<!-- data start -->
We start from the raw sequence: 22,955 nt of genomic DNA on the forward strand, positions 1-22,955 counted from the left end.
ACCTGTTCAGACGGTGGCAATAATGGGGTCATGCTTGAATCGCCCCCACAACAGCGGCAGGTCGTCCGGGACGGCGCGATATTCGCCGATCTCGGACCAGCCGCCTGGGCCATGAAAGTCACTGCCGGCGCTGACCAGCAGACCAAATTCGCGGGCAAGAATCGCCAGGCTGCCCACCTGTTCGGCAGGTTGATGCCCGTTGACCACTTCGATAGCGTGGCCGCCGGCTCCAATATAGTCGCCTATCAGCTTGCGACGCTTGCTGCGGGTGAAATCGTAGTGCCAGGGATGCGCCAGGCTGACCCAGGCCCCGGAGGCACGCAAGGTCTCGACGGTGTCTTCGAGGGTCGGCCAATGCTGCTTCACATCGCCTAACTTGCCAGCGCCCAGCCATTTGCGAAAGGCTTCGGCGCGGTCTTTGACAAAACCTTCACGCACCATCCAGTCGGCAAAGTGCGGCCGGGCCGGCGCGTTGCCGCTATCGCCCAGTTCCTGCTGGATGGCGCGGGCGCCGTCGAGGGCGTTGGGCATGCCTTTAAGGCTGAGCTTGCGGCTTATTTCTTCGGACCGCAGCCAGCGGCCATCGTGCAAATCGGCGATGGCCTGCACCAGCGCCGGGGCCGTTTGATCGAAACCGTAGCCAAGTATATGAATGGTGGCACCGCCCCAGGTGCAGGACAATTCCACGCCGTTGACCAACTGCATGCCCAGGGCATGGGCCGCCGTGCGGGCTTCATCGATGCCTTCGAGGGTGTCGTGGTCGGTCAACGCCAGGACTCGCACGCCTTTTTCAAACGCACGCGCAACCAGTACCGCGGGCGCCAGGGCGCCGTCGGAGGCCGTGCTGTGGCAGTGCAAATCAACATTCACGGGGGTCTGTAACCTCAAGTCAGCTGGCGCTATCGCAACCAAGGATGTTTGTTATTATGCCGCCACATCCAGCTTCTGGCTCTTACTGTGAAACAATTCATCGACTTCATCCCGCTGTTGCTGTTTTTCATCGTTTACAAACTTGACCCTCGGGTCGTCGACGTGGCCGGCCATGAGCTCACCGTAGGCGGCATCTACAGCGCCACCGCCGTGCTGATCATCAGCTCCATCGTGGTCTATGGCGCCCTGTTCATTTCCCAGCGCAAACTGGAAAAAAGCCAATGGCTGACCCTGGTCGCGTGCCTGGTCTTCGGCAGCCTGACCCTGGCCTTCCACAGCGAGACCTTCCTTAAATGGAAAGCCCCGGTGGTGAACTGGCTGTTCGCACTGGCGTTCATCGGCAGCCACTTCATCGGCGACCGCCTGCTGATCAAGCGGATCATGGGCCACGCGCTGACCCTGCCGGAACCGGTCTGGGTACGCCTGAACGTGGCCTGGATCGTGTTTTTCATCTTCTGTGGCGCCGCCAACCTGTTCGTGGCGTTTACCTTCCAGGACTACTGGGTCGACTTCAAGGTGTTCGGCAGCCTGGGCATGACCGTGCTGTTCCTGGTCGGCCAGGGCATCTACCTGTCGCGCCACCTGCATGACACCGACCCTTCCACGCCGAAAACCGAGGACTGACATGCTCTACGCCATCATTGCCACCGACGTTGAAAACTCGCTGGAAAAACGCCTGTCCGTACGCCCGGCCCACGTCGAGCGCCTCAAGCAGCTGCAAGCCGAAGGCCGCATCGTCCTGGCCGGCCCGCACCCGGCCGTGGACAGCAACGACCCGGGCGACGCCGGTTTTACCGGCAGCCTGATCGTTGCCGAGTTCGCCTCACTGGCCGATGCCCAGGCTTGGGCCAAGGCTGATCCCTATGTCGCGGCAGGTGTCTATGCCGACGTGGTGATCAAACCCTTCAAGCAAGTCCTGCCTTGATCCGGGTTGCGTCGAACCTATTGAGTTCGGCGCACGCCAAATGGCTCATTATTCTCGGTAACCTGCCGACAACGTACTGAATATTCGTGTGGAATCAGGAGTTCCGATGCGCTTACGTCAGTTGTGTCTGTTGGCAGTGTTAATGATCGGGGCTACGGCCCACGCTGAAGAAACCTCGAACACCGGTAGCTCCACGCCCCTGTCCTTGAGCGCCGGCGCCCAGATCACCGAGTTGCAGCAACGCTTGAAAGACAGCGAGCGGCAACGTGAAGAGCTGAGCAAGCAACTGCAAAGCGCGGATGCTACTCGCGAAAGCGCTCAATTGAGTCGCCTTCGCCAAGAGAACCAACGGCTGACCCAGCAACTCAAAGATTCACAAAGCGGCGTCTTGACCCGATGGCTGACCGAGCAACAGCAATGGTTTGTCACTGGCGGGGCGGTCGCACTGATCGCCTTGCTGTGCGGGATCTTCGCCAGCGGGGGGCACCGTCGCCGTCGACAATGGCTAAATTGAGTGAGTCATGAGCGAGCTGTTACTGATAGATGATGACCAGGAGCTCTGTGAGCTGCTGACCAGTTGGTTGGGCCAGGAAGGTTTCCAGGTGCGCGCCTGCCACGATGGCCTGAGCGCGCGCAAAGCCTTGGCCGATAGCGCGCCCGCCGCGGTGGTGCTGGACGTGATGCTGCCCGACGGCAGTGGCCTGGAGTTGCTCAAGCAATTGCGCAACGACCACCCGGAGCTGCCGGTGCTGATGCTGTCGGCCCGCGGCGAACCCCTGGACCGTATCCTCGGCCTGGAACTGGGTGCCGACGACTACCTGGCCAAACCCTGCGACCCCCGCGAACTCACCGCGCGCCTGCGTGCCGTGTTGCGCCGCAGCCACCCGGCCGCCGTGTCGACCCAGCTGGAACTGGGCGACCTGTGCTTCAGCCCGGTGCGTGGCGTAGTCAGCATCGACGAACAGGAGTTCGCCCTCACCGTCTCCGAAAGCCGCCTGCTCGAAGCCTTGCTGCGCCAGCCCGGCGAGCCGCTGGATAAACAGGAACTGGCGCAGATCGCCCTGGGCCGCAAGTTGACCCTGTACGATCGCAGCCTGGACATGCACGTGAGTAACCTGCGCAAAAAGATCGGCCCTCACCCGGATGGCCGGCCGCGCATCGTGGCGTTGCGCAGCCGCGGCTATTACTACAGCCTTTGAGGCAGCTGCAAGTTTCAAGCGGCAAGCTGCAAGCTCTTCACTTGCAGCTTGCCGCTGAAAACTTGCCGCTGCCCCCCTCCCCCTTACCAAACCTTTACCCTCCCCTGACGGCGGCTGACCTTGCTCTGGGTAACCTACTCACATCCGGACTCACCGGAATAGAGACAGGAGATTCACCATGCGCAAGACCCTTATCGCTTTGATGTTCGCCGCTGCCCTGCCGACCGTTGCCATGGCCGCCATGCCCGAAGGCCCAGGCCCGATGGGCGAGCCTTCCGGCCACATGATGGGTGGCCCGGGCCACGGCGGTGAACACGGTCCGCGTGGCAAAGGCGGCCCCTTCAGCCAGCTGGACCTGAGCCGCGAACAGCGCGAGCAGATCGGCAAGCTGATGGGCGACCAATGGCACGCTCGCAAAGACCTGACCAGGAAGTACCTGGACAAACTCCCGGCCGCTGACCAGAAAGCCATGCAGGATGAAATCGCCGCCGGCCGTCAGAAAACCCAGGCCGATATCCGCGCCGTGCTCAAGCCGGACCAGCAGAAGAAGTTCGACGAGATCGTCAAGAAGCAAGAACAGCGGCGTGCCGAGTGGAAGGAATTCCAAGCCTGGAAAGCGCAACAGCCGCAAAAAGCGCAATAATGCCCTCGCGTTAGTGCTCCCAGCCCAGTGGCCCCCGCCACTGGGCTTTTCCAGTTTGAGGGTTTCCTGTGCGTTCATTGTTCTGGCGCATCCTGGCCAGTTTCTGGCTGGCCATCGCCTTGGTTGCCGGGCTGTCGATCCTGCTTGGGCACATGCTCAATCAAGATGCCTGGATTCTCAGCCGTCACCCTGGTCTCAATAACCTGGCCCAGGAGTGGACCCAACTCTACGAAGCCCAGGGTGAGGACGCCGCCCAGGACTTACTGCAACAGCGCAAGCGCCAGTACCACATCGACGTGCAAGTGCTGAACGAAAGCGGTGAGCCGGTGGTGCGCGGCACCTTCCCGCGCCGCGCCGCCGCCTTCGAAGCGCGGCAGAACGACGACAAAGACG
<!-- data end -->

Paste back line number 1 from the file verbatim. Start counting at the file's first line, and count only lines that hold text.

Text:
We start from the raw sequence: 22,955 nt of genomic DNA on the forward strand, positions 1-22,955 counted from the left end.